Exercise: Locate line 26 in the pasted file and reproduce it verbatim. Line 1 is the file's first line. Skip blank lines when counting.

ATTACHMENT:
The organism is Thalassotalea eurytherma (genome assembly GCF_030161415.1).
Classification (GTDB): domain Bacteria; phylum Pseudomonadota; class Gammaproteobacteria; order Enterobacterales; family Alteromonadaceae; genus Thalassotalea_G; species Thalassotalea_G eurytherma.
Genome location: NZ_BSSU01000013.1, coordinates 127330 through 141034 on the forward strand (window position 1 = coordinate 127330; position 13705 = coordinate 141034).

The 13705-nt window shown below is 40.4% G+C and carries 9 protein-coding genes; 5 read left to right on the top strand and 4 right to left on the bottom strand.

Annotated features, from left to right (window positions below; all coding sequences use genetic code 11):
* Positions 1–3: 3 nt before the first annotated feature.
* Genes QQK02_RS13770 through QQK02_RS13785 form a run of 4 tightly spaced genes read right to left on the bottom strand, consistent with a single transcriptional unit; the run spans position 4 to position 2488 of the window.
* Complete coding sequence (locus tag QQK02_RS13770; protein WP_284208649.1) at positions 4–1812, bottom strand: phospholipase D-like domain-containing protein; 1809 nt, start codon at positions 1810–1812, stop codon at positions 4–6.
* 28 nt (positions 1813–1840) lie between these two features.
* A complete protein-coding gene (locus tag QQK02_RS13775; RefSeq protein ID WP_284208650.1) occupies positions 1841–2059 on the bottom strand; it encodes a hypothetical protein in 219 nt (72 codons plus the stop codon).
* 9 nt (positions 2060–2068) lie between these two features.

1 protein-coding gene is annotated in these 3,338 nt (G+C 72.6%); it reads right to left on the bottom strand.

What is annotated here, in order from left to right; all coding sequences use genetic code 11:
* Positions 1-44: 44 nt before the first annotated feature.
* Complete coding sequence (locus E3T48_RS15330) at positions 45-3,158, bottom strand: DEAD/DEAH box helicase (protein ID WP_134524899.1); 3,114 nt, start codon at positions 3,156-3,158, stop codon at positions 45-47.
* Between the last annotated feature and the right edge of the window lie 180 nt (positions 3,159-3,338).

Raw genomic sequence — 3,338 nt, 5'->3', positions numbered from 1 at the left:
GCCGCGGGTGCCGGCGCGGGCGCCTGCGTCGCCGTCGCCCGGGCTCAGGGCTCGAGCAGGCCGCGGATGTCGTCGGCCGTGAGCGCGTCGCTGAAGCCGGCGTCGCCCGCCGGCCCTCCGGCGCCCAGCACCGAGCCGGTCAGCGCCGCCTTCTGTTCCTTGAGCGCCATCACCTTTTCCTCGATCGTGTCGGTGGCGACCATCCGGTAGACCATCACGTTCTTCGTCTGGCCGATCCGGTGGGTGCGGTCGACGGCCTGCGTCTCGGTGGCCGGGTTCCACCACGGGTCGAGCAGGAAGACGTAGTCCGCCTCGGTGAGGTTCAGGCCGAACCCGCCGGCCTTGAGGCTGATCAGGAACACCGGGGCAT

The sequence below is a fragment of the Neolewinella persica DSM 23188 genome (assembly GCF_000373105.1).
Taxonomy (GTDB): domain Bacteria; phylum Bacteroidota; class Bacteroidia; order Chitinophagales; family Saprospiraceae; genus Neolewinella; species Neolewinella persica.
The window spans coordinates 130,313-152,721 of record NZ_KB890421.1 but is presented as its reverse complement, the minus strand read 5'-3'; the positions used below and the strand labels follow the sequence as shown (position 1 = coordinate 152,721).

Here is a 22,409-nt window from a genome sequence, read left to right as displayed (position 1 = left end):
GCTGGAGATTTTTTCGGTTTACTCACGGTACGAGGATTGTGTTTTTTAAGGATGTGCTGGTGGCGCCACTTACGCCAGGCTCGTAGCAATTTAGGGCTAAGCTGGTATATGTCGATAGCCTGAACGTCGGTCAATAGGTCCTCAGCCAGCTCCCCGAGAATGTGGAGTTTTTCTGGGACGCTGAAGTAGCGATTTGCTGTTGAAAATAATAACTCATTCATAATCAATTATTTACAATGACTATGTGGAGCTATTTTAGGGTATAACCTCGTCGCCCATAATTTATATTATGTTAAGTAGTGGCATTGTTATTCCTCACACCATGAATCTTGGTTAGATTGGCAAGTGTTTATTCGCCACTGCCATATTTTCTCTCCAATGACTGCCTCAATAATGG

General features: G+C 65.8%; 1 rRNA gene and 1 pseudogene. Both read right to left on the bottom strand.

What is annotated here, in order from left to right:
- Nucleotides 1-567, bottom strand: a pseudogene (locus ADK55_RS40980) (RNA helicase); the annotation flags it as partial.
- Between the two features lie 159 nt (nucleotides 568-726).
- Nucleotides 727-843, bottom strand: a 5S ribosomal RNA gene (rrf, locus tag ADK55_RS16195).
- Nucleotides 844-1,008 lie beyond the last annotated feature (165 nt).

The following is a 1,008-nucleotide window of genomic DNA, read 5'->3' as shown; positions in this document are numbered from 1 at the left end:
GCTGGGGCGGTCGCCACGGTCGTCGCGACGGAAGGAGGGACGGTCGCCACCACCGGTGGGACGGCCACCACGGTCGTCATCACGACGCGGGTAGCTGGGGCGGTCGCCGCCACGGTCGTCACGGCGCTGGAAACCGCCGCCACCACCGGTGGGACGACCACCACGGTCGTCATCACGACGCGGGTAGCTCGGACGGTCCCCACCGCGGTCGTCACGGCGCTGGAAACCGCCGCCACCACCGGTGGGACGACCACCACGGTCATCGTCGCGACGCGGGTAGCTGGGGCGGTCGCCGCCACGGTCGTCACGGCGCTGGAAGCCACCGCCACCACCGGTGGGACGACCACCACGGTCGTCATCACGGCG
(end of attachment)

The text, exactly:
- Nucleotides 1-567, bottom strand: a pseudogene (locus ADK55_RS40980) (RNA helicase); the annotation flags it as partial.